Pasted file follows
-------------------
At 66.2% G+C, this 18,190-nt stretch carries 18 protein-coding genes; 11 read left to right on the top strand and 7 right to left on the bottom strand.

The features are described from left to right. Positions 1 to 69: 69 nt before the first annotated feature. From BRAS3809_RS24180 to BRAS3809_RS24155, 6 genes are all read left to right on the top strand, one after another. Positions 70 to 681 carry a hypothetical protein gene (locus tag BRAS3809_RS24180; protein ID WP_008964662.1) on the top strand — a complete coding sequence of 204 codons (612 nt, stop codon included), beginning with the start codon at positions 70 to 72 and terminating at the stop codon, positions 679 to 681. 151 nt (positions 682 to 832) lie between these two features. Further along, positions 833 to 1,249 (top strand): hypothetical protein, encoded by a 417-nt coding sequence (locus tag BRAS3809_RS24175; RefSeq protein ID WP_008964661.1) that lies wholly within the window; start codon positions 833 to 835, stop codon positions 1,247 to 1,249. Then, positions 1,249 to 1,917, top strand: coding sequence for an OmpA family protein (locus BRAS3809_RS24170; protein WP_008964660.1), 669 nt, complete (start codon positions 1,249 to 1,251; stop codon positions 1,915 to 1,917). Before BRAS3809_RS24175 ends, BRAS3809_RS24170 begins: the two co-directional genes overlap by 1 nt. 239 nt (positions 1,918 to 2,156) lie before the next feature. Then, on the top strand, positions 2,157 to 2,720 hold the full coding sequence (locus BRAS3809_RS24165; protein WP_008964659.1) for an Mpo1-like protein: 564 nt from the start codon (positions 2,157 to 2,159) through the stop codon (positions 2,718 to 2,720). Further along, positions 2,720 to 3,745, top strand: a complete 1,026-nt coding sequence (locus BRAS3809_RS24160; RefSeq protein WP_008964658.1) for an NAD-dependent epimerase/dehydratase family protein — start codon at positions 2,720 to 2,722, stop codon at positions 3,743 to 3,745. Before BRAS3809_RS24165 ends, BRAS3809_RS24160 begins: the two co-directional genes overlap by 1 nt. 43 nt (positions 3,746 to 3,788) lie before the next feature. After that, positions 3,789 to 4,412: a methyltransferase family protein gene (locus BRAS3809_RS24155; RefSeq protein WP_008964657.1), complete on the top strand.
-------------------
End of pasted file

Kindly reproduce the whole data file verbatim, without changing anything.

At 66.2% G+C, this 18,190-nt stretch carries 18 protein-coding genes; 11 read left to right on the top strand and 7 right to left on the bottom strand.

The features are described from left to right. Positions 1 to 69: 69 nt before the first annotated feature. From BRAS3809_RS24180 to BRAS3809_RS24155, 6 genes are all read left to right on the top strand, one after another. Positions 70 to 681 carry a hypothetical protein gene (locus tag BRAS3809_RS24180; protein ID WP_008964662.1) on the top strand — a complete coding sequence of 204 codons (612 nt, stop codon included), beginning with the start codon at positions 70 to 72 and terminating at the stop codon, positions 679 to 681. 151 nt (positions 682 to 832) lie between these two features. Further along, positions 833 to 1,249 (top strand): hypothetical protein, encoded by a 417-nt coding sequence (locus tag BRAS3809_RS24175; RefSeq protein ID WP_008964661.1) that lies wholly within the window; start codon positions 833 to 835, stop codon positions 1,247 to 1,249. Then, positions 1,249 to 1,917, top strand: coding sequence for an OmpA family protein (locus BRAS3809_RS24170; protein WP_008964660.1), 669 nt, complete (start codon positions 1,249 to 1,251; stop codon positions 1,915 to 1,917). Before BRAS3809_RS24175 ends, BRAS3809_RS24170 begins: the two co-directional genes overlap by 1 nt. 239 nt (positions 1,918 to 2,156) lie before the next feature. Then, on the top strand, positions 2,157 to 2,720 hold the full coding sequence (locus BRAS3809_RS24165; protein WP_008964659.1) for an Mpo1-like protein: 564 nt from the start codon (positions 2,157 to 2,159) through the stop codon (positions 2,718 to 2,720). Further along, positions 2,720 to 3,745, top strand: a complete 1,026-nt coding sequence (locus BRAS3809_RS24160; RefSeq protein WP_008964658.1) for an NAD-dependent epimerase/dehydratase family protein — start codon at positions 2,720 to 2,722, stop codon at positions 3,743 to 3,745. Before BRAS3809_RS24165 ends, BRAS3809_RS24160 begins: the two co-directional genes overlap by 1 nt. 43 nt (positions 3,746 to 3,788) lie before the next feature. After that, positions 3,789 to 4,412: a methyltransferase family protein gene (locus BRAS3809_RS24155; RefSeq protein WP_008964657.1), complete on the top strand.